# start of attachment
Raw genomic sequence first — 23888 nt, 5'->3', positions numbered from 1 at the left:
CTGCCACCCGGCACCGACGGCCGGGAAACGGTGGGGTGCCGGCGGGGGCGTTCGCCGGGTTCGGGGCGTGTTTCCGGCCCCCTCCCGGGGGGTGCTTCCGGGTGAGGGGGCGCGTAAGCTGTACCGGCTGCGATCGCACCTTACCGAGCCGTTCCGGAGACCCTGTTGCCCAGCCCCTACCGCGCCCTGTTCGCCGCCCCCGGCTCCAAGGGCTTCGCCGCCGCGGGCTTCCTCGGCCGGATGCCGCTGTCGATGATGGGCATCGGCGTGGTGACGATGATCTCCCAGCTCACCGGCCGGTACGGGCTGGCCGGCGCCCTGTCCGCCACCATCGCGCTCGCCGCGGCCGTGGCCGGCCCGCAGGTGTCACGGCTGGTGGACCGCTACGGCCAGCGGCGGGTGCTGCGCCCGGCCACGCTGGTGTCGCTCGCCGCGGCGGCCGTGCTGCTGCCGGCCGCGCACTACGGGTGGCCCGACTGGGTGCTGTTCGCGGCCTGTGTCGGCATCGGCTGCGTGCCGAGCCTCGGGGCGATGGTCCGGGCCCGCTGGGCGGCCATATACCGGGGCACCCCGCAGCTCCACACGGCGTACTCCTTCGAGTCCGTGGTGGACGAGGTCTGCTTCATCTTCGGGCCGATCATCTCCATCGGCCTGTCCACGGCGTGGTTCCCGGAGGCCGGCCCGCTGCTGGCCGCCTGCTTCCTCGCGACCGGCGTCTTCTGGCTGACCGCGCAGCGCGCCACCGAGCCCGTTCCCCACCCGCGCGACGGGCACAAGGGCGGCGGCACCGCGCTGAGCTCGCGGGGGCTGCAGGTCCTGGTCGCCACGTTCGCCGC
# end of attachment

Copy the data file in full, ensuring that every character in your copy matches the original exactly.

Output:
Raw genomic sequence first — 23888 nt, 5'->3', positions numbered from 1 at the left:
CTGCCACCCGGCACCGACGGCCGGGAAACGGTGGGGTGCCGGCGGGGGCGTTCGCCGGGTTCGGGGCGTGTTTCCGGCCCCCTCCCGGGGGGTGCTTCCGGGTGAGGGGGCGCGTAAGCTGTACCGGCTGCGATCGCACCTTACCGAGCCGTTCCGGAGACCCTGTTGCCCAGCCCCTACCGCGCCCTGTTCGCCGCCCCCGGCTCCAAGGGCTTCGCCGCCGCGGGCTTCCTCGGCCGGATGCCGCTGTCGATGATGGGCATCGGCGTGGTGACGATGATCTCCCAGCTCACCGGCCGGTACGGGCTGGCCGGCGCCCTGTCCGCCACCATCGCGCTCGCCGCGGCCGTGGCCGGCCCGCAGGTGTCACGGCTGGTGGACCGCTACGGCCAGCGGCGGGTGCTGCGCCCGGCCACGCTGGTGTCGCTCGCCGCGGCGGCCGTGCTGCTGCCGGCCGCGCACTACGGGTGGCCCGACTGGGTGCTGTTCGCGGCCTGTGTCGGCATCGGCTGCGTGCCGAGCCTCGGGGCGATGGTCCGGGCCCGCTGGGCGGCCATATACCGGGGCACCCCGCAGCTCCACACGGCGTACTCCTTCGAGTCCGTGGTGGACGAGGTCTGCTTCATCTTCGGGCCGATCATCTCCATCGGCCTGTCCACGGCGTGGTTCCCGGAGGCCGGCCCGCTGCTGGCCGCCTGCTTCCTCGCGACCGGCGTCTTCTGGCTGACCGCGCAGCGCGCCACCGAGCCCGTTCCCCACCCGCGCGACGGGCACAAGGGCGGCGGCACCGCGCTGAGCTCGCGGGGGCTGCAGGTCCTGGTCGCCACGTTCGCCGC